The neo-conservative lie is based on three false concepts. The first one is that the US has the desire for democratic governments around the world. It does not. It wants pro-US governments and, in at least half the countries of the world, a democratic government would be anti-American. In West Asia, the idea that capitalist democracy equals pro-US policies is especially false, as no elected government would be able to take a pro-Israel position.

      The second falsity is that capitalist democracy is capable of being imposed from the outside by force of arms. The only supporting examples come from WWII and in most cases there had already been a capitalist democracy there before Hitler got to work. The only exception to this was Japan, where exceptional circumstances existed - namely a shared commitment by the occupying power and the defeated Japanese capitalists to preventing the Communist Party gaining support.

      The third falsity, and the most dangerous one of all, is the idea that the US has the power to impose its will anywhere on Earth. What has been proven is that, while the US military can easily despatch any army which confronts it, occupation is another matter entirely and the US no longer has the power (even if it ever did) to control the consequences of its actions. US power is declining and the neo-conservatives refuse to admit it. Instead, they attack politicians of other persuasions as being conciliators, moral cowards and all sorts of other things that discredit them in the eyes of patriotic Americans.

      Neo-conservatism is a dangerous lie.
      power

      Commenter
      Greg Platt
      Location
      Brunswick
      Date and time
      June 18, 2014, 11:00AM
    • @Alex, rubbish. Media Watch often has items that criticize not only reporting by the ABC, but also the Fairfax group.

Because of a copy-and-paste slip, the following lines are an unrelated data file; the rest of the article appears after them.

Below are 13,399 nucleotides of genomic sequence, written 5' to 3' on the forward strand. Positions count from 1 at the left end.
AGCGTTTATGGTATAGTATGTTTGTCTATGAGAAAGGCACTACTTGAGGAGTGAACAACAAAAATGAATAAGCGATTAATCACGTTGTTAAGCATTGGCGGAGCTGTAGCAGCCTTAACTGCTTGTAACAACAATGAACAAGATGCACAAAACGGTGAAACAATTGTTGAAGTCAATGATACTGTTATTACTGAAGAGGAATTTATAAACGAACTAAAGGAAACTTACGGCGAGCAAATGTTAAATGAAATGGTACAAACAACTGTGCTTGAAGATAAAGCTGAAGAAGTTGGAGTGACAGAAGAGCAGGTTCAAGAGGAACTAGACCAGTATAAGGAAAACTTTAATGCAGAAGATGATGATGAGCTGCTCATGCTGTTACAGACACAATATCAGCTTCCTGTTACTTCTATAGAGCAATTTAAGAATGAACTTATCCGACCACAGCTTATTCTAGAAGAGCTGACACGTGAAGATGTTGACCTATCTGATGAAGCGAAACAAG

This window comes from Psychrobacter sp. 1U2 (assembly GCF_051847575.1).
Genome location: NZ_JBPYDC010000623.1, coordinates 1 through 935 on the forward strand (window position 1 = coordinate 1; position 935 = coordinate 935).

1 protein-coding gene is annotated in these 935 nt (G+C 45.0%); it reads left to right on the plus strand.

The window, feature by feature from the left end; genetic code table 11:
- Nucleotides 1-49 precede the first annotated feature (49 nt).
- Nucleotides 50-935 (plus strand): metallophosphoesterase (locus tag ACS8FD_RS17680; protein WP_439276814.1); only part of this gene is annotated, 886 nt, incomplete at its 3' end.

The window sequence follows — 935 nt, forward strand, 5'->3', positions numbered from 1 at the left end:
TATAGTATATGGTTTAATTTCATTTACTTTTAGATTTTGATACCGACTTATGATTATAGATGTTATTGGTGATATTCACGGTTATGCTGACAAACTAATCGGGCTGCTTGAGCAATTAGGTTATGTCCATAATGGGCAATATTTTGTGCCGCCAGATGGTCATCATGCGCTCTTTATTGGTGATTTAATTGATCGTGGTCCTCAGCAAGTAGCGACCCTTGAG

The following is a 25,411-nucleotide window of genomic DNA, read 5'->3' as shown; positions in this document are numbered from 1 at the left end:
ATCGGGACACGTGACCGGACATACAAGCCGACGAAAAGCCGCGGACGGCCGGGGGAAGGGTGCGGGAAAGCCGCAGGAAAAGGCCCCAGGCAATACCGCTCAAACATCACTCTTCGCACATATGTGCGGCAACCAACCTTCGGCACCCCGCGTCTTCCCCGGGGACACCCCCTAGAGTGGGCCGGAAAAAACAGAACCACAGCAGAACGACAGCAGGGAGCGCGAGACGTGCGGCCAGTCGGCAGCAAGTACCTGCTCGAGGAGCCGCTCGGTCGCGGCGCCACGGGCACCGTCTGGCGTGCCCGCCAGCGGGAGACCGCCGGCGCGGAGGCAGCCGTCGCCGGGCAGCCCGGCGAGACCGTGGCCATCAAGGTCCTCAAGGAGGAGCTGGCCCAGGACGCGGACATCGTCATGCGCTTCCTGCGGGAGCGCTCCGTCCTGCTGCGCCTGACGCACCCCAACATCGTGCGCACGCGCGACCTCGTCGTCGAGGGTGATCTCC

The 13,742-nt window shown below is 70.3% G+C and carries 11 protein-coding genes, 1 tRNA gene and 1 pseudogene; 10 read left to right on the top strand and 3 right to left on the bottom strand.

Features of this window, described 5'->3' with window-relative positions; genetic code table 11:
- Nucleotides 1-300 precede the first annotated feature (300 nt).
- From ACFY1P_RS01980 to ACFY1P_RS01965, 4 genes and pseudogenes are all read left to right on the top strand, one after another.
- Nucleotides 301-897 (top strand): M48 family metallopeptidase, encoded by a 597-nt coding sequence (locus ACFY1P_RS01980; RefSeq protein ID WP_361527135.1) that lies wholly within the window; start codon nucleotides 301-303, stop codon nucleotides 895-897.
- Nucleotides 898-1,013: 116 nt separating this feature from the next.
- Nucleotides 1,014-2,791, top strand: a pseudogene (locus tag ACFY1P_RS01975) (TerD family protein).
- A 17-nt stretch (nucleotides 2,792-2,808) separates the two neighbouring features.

Also Jonathan Holmes (at least in this article) made no comments about whether the alliance with the US is good or bad, but the fact that the US went into Iraq on ideological grounds that many at the time (many before the invasion) were say were not true. Even the arms inspectors were seeing there were no WMDs and most experts were saying there was no link between al-Qaeda (who wanted to kick the US out of the middle east and create Islamic states, whereas Saddam Hussein was in it for his personal power and so would not support the creation of any Islamic state particularly in Iraq).

      Commenter
      Wooduck
      Date and time
      June 18, 2014, 12:44PM
    • @Alex; What's going on Alex, I think that was the most incoherent rant I've seen from you. Were you mashing the keys, enraged at the lefty nonsense you had just read? I'm not sure how anything you said relates to the Peter Holmes article.

      As for Media Watch, this weeks episode was quite critical of the ABC and Fairfax. Maybe you should watch.

      Commenter
      Nathan
      Date and time
      June 18, 2014, 1:31PM
  • And a couple of days ago Julie Bishop seriously claimed that "no-one could have foreseen" the sectarian chaos in Iraq. Where was she in 2002-03? Under a rock? Plenty of people foresaw it, but idiots like Bishop refused to listen. Just before the 2003 invasion some Iraqi opposition leaders had a meeting with George Bush. They referred to the sectarian divisions in Iraq and discovered to their amazement that not only did Bush not realise there were any such divisions, he didn't know Islam had differing sects. They spent the rest of the meeting trying to explain the difference between Shi'ites and Sunnis to the Buffoon-in-Chief. And clowns like Bishop and Abbott then followed this moron into war, with inevitable results. Andrew Wilkie is right - we need a Royal Commission into Howard's information before he sullied our military tradition and made us the aggressors in an illegal war.

    Commenter
    Diogenes
    Date and time
    June 18, 2014, 5:32AM